A former township trustee was sentenced to probation after he pleaded guilty to taking taxpayer dollars and paid the money back.
Ronald “Joe” Sichting, 78, 1346 Swan Drive, Franklin, pleaded guilty to two counts of theft and one count of official misconduct. He was sentenced to three years on probation and 1,000 hours of community service.
Sichting, who formerly served as the Hensley Township trustee, also paid back nearly $100,000 to the township, Prosecutor Brad Cooper said.
A state audit showed Sichting had cashed $65,000 in checks from township funds and deposited them into an account for a business he had owned, but later dissolved, labeling those expenses as investments. The State Board of Accounts conducted the investigatory audit after Sichting lost his bid for re-election. When new trustee Beth Baird was elected, she noticed irregularities.
The audit also showed several other issues, including receipts for office supplies purchased from a hardware store that doesn’t sell office supplies. Reimbursements were made without documentation, and overdraft fees were paid on township accounts. Payments were listed as going to the township’s investigator — Sichting’s daughter — that she never received and were deposited into Sichting’s account.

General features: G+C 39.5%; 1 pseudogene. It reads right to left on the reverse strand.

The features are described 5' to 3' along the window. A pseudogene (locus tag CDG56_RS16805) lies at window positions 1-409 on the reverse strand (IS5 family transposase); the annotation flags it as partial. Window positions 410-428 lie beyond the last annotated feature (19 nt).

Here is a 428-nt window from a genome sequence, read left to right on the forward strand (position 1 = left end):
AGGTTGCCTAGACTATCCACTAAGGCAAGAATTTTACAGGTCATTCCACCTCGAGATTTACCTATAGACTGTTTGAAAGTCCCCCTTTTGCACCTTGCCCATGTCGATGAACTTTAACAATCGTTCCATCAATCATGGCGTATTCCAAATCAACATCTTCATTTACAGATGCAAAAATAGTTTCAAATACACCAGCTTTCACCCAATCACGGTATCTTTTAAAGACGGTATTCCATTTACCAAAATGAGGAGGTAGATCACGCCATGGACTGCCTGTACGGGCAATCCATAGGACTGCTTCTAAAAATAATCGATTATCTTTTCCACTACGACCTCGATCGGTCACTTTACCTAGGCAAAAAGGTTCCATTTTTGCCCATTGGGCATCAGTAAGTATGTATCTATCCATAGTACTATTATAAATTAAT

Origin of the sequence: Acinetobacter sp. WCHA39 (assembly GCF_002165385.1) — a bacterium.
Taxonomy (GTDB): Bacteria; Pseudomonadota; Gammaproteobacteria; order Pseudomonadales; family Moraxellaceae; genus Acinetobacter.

The investigation also showed Sichting altered the township’s financial records that were given to a consultant hired to prepare the annual financial report.
In total, including expenses to audit the township’s finances, Sichting was ordered to pay $75,264 back to the township.
Since then, Sichting has paid more than $99,800 back to the township, Cooper said.
The extra money will go into the township’s account for local services, such as poor relief, and also is to pay back the township for the time the money was missing, Cooper said.
With that reimbursement, along with his age and no past criminal history being considered, Sichting was sentenced to probation, Cooper said.
He also was ordered to do 1,000 hours of community service helping the poor, since that is a part of what he was supposed to do as township trustee, Cooper said.
Cooper had said the amount of money taken was the largest amount he could remember being taken from a government office in recent years.